So we set off hurriedly in search of booth #53. Booth #51 was the largest number we could find. Georgia suspected that we really wanted booth #46 where we saw another long line waiting for international tickets of some sort. That observation lead to a fairly heated discussion about whether or not the Milanese ticket agent was likely to confuse the numbers “46” and “53” or want to send those crazy Americans off in search of a non-existent ticket booth. Should we follow the Milanese ticket agent’s suggestion, or follow the gut instincts of the Lexington, Kentucky tourist?? I wonder! In walking around in circles muttering about each other’s parentage and intelligence we found a door marked, of all things, “Billetti Internationale” behind which we not only found booth #53, but also poor little neglected booth #52!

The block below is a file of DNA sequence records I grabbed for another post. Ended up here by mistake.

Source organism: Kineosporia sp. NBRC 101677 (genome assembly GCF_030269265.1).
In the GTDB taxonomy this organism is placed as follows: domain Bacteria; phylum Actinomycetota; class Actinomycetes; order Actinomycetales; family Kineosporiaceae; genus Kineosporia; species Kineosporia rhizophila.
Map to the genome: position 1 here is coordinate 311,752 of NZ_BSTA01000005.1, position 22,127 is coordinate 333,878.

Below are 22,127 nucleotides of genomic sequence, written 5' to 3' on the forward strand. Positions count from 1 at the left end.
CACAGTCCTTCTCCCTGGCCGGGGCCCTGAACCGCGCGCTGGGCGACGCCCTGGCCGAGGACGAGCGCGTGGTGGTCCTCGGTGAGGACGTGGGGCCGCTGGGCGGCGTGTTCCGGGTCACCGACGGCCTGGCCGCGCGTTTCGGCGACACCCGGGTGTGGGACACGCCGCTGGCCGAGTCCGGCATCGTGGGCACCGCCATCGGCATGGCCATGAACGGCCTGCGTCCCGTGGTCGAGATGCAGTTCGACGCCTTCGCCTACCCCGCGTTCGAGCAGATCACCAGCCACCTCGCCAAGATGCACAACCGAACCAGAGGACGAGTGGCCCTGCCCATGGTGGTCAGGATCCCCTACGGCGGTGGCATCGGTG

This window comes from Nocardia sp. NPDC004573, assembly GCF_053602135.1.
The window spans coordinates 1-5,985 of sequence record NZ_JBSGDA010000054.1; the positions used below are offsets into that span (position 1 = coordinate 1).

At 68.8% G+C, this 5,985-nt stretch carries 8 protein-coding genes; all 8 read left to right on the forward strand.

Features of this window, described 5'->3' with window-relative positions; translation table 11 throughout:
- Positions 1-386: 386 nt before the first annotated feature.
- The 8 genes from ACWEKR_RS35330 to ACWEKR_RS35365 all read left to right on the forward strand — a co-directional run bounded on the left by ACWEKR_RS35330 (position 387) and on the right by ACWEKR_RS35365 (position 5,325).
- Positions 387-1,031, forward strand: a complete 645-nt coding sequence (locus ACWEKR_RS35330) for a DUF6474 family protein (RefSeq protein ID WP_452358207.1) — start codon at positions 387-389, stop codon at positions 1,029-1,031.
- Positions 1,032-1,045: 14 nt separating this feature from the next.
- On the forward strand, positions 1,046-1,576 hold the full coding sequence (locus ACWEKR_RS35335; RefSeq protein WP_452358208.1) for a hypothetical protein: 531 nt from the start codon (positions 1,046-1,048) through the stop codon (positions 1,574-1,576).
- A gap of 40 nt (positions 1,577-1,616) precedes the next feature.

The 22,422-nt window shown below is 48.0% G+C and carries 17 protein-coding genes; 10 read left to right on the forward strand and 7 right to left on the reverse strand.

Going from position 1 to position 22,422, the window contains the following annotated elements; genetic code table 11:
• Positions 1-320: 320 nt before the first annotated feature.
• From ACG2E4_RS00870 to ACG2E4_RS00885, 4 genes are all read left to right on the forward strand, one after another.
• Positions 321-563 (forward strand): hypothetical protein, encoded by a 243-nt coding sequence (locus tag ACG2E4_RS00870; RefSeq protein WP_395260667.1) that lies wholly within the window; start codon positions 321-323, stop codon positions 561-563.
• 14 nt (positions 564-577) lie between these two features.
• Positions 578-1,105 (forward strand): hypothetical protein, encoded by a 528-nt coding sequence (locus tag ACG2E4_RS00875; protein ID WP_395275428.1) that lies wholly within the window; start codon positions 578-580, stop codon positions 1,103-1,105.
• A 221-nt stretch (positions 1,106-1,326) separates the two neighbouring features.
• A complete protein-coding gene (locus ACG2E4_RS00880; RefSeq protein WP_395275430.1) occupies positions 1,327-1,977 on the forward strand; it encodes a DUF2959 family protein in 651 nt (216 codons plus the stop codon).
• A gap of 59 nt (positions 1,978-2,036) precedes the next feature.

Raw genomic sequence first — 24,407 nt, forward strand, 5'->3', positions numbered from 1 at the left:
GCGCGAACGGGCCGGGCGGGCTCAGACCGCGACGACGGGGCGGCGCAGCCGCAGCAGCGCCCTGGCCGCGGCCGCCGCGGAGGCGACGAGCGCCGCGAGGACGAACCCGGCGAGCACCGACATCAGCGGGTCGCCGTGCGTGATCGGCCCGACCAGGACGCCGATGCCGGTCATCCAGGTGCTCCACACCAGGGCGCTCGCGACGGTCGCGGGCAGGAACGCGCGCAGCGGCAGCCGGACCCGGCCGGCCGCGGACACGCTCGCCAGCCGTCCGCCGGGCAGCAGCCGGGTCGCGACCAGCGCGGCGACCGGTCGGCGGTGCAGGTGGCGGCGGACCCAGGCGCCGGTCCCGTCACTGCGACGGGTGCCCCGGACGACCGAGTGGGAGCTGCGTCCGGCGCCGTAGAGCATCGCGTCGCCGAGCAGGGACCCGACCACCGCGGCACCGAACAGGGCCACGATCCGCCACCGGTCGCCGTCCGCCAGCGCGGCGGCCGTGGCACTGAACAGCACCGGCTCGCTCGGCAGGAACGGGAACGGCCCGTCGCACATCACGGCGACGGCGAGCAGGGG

Only a couple of people ahead of us in line and when we got to the window the agent cheerfully sold us tickets but told us we had only 10 minutes to catch our train. No, she didn’t know what binario we needed. We’d have to ask the conductor. No problem, we thought, and hurried off for the stairway.
(to be continued)